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Federal offices in Chase County open, trying to catch up on work PDF Print E-mail
Written by Wauneta Breeze   
Thursday, 24 October 2013 18:34

By Carolyn Lee

The Imperial Republican

 

The 16-day duration of the federal government shutdown this month was the third-longest shutdown in U.S. history, after an 18-day one in 1978 and a 21-day one in 1995-96.

Even if it was the third-longest, it was long enough for producers and government agencies in Chase County.

There was a lot of work piled up at the NRCS (Natural Resource Conservation Service) and FSA (Farm Service Agency) at the USDA Service Center at 706 E. 5th St. in Imperial.

FSA Director Linda Fegler said the buildup “was substantial because it was our biggest payment cycle of the year.”

The shutdown occurred from Oct. 1-16.

As of Oct. 1 the FSA was to have issued rental payments for the Conservation Resource Program (CRP), which allows producers to be paid for acres that are unfarmed.

“We couldn’t give producers an idea of the date” that they would be paid, Fegler said, which “puts a burden on producers.”

In addition, also due Oct. 1 was a direct annual payment for the DCP, or Direct Encounter Cyclical Payments, or set-aside program.

At the NRCS, Director Andy Keep said a lot of field work involving the planning of terraces and grass waterways was set back due to the shutdown. He said personnel are “trying to catch up the field work” now that they are back at work.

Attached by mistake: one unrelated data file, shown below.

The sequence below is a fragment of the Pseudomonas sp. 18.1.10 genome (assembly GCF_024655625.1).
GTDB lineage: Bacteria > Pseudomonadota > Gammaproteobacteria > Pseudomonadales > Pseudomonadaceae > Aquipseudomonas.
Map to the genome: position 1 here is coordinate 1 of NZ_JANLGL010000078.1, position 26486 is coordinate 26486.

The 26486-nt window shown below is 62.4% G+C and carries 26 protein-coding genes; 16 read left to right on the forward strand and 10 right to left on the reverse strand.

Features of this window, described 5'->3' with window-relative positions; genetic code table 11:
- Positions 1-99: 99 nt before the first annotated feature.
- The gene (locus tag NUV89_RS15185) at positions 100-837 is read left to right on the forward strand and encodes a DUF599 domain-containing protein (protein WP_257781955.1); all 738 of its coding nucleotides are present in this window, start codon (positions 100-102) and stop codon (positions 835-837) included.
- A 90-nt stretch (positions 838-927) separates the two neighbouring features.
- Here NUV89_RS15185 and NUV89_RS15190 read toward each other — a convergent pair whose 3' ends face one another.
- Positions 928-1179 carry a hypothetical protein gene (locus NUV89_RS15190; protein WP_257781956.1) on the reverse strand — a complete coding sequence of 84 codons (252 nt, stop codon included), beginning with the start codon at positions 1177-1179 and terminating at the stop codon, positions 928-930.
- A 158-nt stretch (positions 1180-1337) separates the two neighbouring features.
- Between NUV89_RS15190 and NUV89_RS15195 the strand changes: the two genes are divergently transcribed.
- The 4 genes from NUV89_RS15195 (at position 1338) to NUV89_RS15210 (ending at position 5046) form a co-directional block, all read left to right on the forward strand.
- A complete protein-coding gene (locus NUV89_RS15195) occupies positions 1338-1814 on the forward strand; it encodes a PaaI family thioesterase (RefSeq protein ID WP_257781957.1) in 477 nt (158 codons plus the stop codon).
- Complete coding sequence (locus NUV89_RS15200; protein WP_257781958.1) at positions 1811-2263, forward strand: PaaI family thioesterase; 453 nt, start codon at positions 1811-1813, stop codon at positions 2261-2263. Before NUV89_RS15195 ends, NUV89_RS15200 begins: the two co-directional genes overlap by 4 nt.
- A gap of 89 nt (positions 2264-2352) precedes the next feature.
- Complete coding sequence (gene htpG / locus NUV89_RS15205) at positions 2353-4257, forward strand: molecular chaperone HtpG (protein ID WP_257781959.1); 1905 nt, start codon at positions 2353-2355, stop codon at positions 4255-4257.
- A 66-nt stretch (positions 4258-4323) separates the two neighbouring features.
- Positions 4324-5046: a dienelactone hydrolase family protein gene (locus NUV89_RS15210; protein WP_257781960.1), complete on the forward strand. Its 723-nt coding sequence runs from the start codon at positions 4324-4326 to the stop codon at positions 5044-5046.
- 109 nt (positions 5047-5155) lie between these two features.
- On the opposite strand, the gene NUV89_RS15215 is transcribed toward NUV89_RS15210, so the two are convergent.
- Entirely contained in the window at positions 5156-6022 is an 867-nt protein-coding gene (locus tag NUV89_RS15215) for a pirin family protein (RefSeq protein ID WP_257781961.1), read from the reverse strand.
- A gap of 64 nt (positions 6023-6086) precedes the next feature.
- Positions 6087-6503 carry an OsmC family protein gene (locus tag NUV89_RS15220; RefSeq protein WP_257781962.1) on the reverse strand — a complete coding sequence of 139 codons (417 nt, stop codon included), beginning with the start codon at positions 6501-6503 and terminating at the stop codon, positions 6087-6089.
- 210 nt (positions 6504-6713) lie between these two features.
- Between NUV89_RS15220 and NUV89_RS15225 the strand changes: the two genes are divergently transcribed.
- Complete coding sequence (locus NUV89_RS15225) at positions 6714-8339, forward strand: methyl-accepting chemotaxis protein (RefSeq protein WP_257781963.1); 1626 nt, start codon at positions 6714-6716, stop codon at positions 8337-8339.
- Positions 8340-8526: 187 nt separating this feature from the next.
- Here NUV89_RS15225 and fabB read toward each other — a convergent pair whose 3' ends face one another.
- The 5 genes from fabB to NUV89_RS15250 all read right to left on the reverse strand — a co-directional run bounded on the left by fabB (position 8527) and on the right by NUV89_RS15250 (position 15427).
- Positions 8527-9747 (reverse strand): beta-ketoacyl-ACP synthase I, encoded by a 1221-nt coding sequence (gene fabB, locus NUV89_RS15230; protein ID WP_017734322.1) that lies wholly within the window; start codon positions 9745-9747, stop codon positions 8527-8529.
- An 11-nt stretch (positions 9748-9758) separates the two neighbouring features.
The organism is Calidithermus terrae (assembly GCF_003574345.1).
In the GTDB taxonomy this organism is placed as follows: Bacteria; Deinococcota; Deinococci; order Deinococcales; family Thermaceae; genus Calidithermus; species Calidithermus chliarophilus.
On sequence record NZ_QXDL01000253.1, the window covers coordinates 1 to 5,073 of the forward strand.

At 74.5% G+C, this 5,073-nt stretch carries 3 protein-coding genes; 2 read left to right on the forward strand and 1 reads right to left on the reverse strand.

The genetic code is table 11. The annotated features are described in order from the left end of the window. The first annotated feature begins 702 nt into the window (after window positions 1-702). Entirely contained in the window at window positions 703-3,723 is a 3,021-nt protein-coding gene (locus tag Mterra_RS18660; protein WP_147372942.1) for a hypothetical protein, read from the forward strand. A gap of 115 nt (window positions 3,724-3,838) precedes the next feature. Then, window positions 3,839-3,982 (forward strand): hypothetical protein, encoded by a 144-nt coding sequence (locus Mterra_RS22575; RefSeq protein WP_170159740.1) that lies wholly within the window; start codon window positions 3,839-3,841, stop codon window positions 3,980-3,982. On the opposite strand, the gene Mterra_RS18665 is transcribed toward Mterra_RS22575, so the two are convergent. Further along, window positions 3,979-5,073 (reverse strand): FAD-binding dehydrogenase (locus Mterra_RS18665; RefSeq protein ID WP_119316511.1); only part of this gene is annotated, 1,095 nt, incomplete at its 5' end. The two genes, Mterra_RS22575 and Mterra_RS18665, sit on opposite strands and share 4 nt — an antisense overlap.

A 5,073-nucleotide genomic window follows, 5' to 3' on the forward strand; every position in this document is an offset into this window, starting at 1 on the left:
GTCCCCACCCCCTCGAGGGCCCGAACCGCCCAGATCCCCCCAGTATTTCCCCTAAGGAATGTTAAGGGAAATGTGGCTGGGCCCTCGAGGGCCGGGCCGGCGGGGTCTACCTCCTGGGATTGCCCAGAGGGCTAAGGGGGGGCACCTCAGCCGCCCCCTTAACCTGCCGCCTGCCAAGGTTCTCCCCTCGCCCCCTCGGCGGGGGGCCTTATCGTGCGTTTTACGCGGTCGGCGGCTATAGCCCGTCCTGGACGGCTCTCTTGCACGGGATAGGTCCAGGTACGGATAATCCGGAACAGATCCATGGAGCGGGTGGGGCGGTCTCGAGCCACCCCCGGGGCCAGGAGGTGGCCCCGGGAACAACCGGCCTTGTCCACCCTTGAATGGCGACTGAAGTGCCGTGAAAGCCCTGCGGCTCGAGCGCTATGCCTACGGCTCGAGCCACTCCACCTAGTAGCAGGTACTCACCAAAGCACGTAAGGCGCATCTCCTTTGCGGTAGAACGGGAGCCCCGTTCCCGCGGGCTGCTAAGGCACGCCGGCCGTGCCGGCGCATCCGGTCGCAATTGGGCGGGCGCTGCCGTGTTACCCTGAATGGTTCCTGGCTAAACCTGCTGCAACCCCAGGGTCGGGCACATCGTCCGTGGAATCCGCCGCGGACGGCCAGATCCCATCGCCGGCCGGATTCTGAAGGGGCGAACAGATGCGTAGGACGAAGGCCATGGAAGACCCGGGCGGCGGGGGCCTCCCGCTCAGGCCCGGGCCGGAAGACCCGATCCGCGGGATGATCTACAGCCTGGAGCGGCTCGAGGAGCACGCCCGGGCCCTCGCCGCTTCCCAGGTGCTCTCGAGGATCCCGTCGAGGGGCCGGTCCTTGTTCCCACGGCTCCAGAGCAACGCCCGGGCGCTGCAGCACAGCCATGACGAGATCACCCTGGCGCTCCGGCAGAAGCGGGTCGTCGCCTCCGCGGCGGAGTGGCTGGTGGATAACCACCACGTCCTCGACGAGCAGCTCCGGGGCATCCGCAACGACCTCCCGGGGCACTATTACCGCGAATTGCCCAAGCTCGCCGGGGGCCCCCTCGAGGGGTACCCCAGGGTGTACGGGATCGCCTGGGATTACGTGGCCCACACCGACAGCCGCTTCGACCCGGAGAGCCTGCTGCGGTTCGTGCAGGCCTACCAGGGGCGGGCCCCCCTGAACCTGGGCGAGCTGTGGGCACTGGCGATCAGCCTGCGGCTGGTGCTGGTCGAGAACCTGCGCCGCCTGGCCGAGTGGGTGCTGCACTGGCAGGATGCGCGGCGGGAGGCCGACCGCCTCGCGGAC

Keep said the first part of October is usually a good time to do that field work because “farmers want to get those practices going.”

While the offices were closed employees had no option but to do other things, such as housework, or in Keep’s case, “I tried not to spend a lot of money.”

They were not able to work in the office even without pay. Fegler said “We were instructed to stay away from the office. As our records are all on the computer and the computers were shut down,” no work was able to continue.

About 800,000 federal employees were indefinitely furloughed, and another 1.3 million were required to report to work without known payment dates.

Keep and Fegler said they understand they will receive back pay for the 16 days.

In Chase County, eight NRCS and four FSA employees were affected.

The shutdown was called after Congress failed to enact legislation appropriating funds for fiscal year 2014, or a continuing resolution for the interim authorization of appropriations for fiscal year 2014.

Regular government operations resumed Oct. 17 after an interim appropriations bill was signed into law.